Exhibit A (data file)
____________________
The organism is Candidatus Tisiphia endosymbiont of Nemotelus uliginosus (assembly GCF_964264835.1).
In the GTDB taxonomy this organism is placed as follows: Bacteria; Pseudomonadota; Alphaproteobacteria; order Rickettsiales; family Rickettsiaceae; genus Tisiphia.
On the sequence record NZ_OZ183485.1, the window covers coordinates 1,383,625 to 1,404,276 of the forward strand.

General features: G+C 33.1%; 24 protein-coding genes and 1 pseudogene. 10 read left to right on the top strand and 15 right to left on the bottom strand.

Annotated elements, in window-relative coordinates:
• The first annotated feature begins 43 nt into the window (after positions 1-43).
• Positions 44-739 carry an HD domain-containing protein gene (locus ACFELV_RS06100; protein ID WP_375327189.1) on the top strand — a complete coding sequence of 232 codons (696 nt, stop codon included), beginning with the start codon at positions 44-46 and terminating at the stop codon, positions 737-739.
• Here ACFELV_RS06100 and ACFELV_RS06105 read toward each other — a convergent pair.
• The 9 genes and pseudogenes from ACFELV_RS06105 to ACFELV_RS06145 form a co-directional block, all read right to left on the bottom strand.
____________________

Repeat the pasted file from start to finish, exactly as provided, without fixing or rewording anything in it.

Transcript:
The organism is Candidatus Tisiphia endosymbiont of Nemotelus uliginosus (assembly GCF_964264835.1).
In the GTDB taxonomy this organism is placed as follows: Bacteria; Pseudomonadota; Alphaproteobacteria; order Rickettsiales; family Rickettsiaceae; genus Tisiphia.
On the sequence record NZ_OZ183485.1, the window covers coordinates 1,383,625 to 1,404,276 of the forward strand.

General features: G+C 33.1%; 24 protein-coding genes and 1 pseudogene. 10 read left to right on the top strand and 15 right to left on the bottom strand.

Annotated elements, in window-relative coordinates:
• The first annotated feature begins 43 nt into the window (after positions 1-43).
• Positions 44-739 carry an HD domain-containing protein gene (locus ACFELV_RS06100; protein ID WP_375327189.1) on the top strand — a complete coding sequence of 232 codons (696 nt, stop codon included), beginning with the start codon at positions 44-46 and terminating at the stop codon, positions 737-739.
• Here ACFELV_RS06100 and ACFELV_RS06105 read toward each other — a convergent pair.
• The 9 genes and pseudogenes from ACFELV_RS06105 to ACFELV_RS06145 form a co-directional block, all read right to left on the bottom strand.